The rise of the BA.2 Omicron variant — first in Europe and East Asia and now in the U.S. — makes it clear that the pandemic isn’t done with us, and it isn’t likely to be anytime soon — unless we achieve very high vaccination levels with recurring boosters. But so far, too few people are volunteering. In the U.S., for instance, less than a third of the population is boosted.
Are vaccination mandates the answer? If so, how can they be effective, given the resistance they can stir up?
A new study in the Proceedings of the National Academy of Sciences by Santa Fe Institute researchers Katrin Schmelz and Samuel Bowles offers guidance. First, they put solid numbers to the resistance provoked by mandates. Without mandates, people’s opposition to vaccines was softer than one might guess; in a series of three surveys between April 2020 and May 2021 — coinciding with the first three pandemic waves — only 3.3 percent of people were consistently opposed to getting vaccinated if it is voluntary. But if vaccines are mandated, resistance quintupled, to 16.5 percent.
Second, Schmelz and Bowles found that, over time, many respondents switched from anti-vaccination to pro, even if vaccination was mandated. What convinced people to change? Those who became more willing to be vaccinated had become more convinced of the vaccines’ effectiveness, more trusting in public institutions, and less concerned that a mandate would compromise their freedom. Demographic factors like age, gender, and educational levels were irrelevant to who switched.
“What matters is how people think and what they believe. So, to increase and sustain vaccination rates, change people’s beliefs, and build trust,” says incoming Santa Fe Institute postdoctoral fellow Katrin Schmelz, a psychologist and economist at the University of Konstanz. “People have to feel that the guidance they’re getting from the government makes sense and is reliable. And it’s key to get the word out that the vaccines really work.”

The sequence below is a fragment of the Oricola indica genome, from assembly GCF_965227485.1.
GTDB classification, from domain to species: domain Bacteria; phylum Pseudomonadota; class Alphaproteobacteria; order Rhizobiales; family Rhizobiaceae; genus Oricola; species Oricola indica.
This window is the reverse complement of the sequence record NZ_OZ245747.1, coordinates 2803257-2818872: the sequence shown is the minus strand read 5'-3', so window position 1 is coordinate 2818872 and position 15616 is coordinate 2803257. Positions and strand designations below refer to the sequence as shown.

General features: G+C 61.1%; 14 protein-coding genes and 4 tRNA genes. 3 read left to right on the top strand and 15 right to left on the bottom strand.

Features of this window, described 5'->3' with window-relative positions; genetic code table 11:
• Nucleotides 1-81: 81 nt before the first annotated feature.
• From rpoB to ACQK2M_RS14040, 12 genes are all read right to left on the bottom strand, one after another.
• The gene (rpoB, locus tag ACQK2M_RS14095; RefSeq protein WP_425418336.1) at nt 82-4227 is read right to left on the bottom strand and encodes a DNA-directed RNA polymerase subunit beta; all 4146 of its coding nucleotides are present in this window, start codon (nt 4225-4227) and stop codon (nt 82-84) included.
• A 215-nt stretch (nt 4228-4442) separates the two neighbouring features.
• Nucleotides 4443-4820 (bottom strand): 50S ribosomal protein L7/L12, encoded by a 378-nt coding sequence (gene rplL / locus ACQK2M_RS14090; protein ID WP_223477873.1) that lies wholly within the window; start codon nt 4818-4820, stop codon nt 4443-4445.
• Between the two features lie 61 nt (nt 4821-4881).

“Looking beyond COVID,” said Bowles, an economist and professor at the Santa Fe Institute, “we might have to take on board that some of the standard tools of public policy — mandates — will backfire if they are experienced as a limit on a person’s freedom rather than a necessity for expanding the freedom of all to lead a more normal life in pandemic times.”
The study is based on a series of three surveys that were conducted on the same representative sample of just over 2,000 German residents. “Vaccination attitudes among Germans are not so different from Americans” remarks Bowles. “Opposition is widespread, vocal, organized and identified with political beliefs. It just does not line up with the major political parties like our Republican-Democrat split.” To assess the effects of different upbringing and cultures, the researchers looked at people who, like Schmelz, grew up under Communist Party rule in East Germany rather than in democratic West Germany. They found that there was little difference in the dynamics of their vaccination attitudes, suggesting that their results may be informative about a variety of cultures.
Despite the resistance they provoke, mandates may still be needed, the researchers say. They may even contribute to sustaining trust in public institutions, particularly if a still-worse variant emerges. “Failing to adopt aggressive policies against the pandemic when it is surging is not a way to win trust from the majority who are already vaccinated,” said Bowles.
With or without mandates, policymakers need to stay focused on building and maintaining trust. “Mandates do not cancel the need to change hearts and minds,” Schmelz says. “If mandates are implemented, then enforcement by governments and persuasion by trusted medical professionals should be deployed not as alternatives but as complements, each contributing synergistically to the effectiveness of the other.”
Read the paper, "Opposition to Voluntary and Mandated Covid-19 Vaccination as a Dynamic Process: Evidence and Policy Implications of Changing Beliefs,” in the Proceedings of the National Academy of Sciences (March 22, 2022) DOI:10.1073/pnas.2118721119.
- Press release from the University of Konstanz